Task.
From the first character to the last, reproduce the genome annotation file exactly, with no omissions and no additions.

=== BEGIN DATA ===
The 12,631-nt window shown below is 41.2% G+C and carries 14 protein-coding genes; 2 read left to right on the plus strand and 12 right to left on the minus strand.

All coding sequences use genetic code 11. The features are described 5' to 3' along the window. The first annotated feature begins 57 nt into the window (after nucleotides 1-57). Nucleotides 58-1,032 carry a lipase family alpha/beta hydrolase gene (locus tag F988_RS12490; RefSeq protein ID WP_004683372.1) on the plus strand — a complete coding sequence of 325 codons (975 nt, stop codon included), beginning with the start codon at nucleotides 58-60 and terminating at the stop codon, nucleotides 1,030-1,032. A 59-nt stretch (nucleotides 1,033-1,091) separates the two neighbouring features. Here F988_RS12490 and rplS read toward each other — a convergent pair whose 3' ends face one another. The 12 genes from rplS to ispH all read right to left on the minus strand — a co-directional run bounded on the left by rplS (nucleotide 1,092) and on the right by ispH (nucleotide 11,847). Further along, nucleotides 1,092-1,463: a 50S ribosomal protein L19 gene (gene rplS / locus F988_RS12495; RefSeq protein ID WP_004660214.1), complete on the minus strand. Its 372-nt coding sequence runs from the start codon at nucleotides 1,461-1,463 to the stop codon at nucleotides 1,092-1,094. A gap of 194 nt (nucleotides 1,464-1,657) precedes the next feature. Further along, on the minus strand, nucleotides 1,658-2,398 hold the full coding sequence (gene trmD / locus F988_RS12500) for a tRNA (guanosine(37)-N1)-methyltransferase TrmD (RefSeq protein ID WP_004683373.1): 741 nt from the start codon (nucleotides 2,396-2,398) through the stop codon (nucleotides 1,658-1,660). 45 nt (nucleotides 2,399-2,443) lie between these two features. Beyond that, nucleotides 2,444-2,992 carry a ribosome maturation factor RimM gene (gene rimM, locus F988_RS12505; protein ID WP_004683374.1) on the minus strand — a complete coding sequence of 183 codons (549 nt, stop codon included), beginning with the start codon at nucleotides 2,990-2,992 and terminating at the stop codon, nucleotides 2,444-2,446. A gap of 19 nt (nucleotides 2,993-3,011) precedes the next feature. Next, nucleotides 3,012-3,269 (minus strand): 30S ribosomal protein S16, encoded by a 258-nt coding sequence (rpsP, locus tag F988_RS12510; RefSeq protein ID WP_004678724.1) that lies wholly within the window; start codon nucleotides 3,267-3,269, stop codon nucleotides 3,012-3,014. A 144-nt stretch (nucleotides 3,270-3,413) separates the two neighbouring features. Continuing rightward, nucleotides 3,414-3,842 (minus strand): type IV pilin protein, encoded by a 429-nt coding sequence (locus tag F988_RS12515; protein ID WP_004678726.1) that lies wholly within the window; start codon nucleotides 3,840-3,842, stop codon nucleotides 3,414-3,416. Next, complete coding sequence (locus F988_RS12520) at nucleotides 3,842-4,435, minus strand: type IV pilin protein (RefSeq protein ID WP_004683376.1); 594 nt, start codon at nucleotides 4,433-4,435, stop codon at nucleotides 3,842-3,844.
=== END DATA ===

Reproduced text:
The 12,631-nt window shown below is 41.2% G+C and carries 14 protein-coding genes; 2 read left to right on the plus strand and 12 right to left on the minus strand.

All coding sequences use genetic code 11. The features are described 5' to 3' along the window. The first annotated feature begins 57 nt into the window (after nucleotides 1-57). Nucleotides 58-1,032 carry a lipase family alpha/beta hydrolase gene (locus tag F988_RS12490; RefSeq protein ID WP_004683372.1) on the plus strand — a complete coding sequence of 325 codons (975 nt, stop codon included), beginning with the start codon at nucleotides 58-60 and terminating at the stop codon, nucleotides 1,030-1,032. A 59-nt stretch (nucleotides 1,033-1,091) separates the two neighbouring features. Here F988_RS12490 and rplS read toward each other — a convergent pair whose 3' ends face one another. The 12 genes from rplS to ispH all read right to left on the minus strand — a co-directional run bounded on the left by rplS (nucleotide 1,092) and on the right by ispH (nucleotide 11,847). Further along, nucleotides 1,092-1,463: a 50S ribosomal protein L19 gene (gene rplS / locus F988_RS12495; RefSeq protein ID WP_004660214.1), complete on the minus strand. Its 372-nt coding sequence runs from the start codon at nucleotides 1,461-1,463 to the stop codon at nucleotides 1,092-1,094. A gap of 194 nt (nucleotides 1,464-1,657) precedes the next feature. Further along, on the minus strand, nucleotides 1,658-2,398 hold the full coding sequence (gene trmD / locus F988_RS12500) for a tRNA (guanosine(37)-N1)-methyltransferase TrmD (RefSeq protein ID WP_004683373.1): 741 nt from the start codon (nucleotides 2,396-2,398) through the stop codon (nucleotides 1,658-1,660). 45 nt (nucleotides 2,399-2,443) lie between these two features. Beyond that, nucleotides 2,444-2,992 carry a ribosome maturation factor RimM gene (gene rimM, locus F988_RS12505; protein ID WP_004683374.1) on the minus strand — a complete coding sequence of 183 codons (549 nt, stop codon included), beginning with the start codon at nucleotides 2,990-2,992 and terminating at the stop codon, nucleotides 2,444-2,446. A gap of 19 nt (nucleotides 2,993-3,011) precedes the next feature. Next, nucleotides 3,012-3,269 (minus strand): 30S ribosomal protein S16, encoded by a 258-nt coding sequence (rpsP, locus tag F988_RS12510; RefSeq protein ID WP_004678724.1) that lies wholly within the window; start codon nucleotides 3,267-3,269, stop codon nucleotides 3,012-3,014. A 144-nt stretch (nucleotides 3,270-3,413) separates the two neighbouring features. Continuing rightward, nucleotides 3,414-3,842 (minus strand): type IV pilin protein, encoded by a 429-nt coding sequence (locus tag F988_RS12515; protein ID WP_004678726.1) that lies wholly within the window; start codon nucleotides 3,840-3,842, stop codon nucleotides 3,414-3,416. Next, complete coding sequence (locus F988_RS12520) at nucleotides 3,842-4,435, minus strand: type IV pilin protein (RefSeq protein ID WP_004683376.1); 594 nt, start codon at nucleotides 4,433-4,435, stop codon at nucleotides 3,842-3,844.